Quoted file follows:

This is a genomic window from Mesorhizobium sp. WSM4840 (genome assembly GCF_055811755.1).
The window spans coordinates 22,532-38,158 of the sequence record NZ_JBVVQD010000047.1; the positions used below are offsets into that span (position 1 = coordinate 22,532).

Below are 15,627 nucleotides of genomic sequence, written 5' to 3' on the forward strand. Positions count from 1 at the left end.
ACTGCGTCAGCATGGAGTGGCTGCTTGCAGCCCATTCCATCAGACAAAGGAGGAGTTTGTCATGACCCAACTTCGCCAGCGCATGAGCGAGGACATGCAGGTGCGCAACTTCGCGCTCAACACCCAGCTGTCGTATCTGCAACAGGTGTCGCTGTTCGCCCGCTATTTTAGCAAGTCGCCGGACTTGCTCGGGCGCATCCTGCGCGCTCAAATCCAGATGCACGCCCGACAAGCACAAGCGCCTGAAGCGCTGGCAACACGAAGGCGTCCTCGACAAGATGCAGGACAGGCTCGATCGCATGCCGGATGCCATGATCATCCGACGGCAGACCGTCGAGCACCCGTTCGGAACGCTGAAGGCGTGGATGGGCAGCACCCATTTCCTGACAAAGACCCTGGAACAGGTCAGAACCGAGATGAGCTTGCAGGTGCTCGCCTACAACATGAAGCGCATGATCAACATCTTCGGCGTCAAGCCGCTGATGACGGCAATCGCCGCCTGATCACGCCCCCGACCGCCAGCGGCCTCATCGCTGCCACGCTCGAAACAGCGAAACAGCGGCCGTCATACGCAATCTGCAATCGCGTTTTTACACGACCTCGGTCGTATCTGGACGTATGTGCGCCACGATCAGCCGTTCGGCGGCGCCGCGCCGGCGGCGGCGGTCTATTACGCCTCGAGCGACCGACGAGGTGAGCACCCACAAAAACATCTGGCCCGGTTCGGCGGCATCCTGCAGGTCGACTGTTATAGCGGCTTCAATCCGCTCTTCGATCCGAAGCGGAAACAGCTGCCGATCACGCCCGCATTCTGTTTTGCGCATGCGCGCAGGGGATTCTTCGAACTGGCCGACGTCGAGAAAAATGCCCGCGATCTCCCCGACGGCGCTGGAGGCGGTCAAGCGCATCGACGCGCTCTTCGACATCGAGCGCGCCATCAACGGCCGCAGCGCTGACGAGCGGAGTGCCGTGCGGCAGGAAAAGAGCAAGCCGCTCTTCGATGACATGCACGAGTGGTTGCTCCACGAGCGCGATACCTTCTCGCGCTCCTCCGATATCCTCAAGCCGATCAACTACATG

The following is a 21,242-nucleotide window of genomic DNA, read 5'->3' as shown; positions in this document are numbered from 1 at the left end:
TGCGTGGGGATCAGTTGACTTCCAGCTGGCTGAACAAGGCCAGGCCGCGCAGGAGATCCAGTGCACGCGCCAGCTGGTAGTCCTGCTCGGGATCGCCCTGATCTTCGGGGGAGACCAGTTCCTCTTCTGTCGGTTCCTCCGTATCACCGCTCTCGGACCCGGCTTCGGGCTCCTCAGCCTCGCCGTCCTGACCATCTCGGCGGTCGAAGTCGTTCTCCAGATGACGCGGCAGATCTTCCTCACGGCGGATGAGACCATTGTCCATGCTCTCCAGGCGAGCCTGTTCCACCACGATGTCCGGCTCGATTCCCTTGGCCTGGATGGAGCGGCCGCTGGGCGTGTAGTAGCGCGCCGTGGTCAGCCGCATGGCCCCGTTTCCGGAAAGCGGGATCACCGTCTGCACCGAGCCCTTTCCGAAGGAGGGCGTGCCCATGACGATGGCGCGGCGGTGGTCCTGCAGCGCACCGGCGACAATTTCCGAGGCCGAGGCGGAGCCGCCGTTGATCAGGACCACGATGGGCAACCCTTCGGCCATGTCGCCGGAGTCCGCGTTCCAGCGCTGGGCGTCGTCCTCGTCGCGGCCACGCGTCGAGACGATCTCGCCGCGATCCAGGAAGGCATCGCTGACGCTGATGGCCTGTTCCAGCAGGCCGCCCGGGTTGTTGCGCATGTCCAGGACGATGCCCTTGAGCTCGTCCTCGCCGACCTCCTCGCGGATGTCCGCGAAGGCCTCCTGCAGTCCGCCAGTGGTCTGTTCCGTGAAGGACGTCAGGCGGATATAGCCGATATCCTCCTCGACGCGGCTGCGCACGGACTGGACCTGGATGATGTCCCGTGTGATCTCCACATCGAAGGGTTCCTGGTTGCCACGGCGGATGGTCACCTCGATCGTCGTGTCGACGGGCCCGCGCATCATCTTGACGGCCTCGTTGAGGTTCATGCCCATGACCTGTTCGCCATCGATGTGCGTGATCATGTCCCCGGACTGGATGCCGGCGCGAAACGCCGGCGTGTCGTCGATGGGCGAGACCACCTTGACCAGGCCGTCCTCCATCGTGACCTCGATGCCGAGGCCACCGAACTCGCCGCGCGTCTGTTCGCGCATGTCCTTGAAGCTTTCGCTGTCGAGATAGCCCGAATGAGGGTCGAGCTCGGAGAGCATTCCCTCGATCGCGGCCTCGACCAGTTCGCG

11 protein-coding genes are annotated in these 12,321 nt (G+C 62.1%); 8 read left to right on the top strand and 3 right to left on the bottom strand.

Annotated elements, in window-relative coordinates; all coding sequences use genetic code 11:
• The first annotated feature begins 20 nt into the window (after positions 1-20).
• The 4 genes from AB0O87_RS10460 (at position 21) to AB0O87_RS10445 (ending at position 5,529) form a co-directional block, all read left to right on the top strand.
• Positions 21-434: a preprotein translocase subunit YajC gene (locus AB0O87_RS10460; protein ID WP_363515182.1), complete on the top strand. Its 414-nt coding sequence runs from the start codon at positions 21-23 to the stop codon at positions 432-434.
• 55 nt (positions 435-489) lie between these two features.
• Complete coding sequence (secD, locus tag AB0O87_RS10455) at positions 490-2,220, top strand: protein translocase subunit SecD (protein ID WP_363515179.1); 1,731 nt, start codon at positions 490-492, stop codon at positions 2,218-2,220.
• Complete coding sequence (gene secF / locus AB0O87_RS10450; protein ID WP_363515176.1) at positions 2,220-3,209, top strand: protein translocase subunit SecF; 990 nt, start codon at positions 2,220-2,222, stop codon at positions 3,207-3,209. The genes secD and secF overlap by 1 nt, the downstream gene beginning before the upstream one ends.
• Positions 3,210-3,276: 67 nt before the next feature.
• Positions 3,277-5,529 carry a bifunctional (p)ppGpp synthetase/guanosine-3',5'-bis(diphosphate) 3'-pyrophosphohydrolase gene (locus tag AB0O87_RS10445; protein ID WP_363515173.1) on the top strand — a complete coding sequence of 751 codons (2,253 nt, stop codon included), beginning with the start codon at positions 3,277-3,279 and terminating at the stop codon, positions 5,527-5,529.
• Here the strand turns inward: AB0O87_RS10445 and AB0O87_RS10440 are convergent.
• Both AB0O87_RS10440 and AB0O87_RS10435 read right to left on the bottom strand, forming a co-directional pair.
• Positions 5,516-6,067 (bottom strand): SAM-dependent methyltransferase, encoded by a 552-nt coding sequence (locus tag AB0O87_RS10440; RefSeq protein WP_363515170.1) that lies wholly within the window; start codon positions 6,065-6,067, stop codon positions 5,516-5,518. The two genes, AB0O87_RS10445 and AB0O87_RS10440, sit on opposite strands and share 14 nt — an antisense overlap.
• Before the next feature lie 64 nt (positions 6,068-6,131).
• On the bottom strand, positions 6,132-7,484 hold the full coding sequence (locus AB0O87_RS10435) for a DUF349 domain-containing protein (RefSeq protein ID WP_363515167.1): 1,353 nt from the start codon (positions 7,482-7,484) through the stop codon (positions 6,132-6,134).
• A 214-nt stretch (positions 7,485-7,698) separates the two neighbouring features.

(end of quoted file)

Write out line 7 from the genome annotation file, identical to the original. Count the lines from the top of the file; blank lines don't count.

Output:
11 protein-coding genes are annotated in these 12,321 nt (G+C 62.1%); 8 read left to right on the top strand and 3 right to left on the bottom strand.